How concerned should you be about the statin warnings?

This morning I had a detailed post on the FDA warnings on statins. Let me explain why this will NOT change my prescribing habits.

About 25% of adults over 45 are on a statin. Now new labeling will warn about a higher risk of diabetes or cognitive impairment.
But I will NOT let this stop me from prescribing statins for patients who are likely to benefit … especially heart patients.

Furthermore, the diabetes risk is slightly increased with most statins … but this will only really be seen with higher doses or more potent (and more expensive) statins.

Nevertheless, even this risk will almost always be outweighed by statins’ cardiovascular benefits.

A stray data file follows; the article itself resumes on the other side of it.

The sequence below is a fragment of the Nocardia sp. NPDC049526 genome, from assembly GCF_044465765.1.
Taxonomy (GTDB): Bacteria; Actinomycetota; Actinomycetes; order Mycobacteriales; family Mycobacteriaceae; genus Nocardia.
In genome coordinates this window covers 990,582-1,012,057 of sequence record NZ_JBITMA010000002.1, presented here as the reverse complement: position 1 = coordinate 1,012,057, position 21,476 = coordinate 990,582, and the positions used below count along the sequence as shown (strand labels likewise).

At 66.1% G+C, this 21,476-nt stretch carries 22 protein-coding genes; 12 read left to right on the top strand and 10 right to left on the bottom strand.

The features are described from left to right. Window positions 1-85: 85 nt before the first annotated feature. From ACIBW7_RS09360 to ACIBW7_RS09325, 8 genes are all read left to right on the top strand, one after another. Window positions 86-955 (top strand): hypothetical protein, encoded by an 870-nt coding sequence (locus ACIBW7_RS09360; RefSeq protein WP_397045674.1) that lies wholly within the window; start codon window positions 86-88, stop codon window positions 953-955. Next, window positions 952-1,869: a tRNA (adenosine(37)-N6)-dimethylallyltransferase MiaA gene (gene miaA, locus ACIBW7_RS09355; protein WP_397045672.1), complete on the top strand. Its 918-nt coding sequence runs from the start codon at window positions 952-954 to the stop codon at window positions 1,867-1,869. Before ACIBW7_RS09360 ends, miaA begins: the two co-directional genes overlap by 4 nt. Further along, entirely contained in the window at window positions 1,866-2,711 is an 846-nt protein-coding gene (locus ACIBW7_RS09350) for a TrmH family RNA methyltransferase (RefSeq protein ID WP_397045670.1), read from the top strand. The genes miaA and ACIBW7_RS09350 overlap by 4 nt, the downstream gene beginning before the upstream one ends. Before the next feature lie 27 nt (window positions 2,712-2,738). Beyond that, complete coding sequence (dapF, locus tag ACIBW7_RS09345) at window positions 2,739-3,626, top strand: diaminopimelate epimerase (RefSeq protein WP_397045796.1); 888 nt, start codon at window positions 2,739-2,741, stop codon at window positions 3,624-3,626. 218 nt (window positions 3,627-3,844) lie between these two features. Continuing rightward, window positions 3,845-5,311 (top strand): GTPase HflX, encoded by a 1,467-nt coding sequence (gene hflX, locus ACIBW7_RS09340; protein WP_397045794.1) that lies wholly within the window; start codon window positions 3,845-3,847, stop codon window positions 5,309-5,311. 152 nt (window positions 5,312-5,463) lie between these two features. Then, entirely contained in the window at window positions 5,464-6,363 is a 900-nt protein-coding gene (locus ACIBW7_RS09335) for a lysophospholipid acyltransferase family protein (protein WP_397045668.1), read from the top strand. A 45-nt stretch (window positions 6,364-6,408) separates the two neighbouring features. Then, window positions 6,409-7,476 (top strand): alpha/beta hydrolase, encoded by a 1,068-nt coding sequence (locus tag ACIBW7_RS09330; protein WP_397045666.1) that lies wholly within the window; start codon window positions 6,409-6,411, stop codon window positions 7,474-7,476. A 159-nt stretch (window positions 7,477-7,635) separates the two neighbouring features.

Here’s how the experts I trust at Prescribers’ Letter explain it: There’s roughly one more case of diabetes compared to about 9 fewer cardiovascular events … for every 1000 patients on a statin/year.

In addition, statins do NOT seem to increase glucose or A1C very much … however, it still may be enough to tip some patients into the range labeled diabetic.

The experts at PL write, “If diabetes occurs or worsens, don’t automatically stop the statin. Explain that statins’ cardiovascular benefits are even greater in patients with diabetes than those without.”

They add, “Lean towards pravastatin if only moderate LDL lowering is needed and diabetes risk is a concern … it might actually LOWER diabetes risk.”

So, what about the warning concerning cognitive impairment…memory loss, etc.

First of all, it IS NOT common, It can occur anytime after starting a statin … and it goes away after stopping it.

So, if cognitive symptoms occur, I’ll plan to either try lowering the dose or switching to a different statin.

I’d be interested in the comments of readers who are prescribers.

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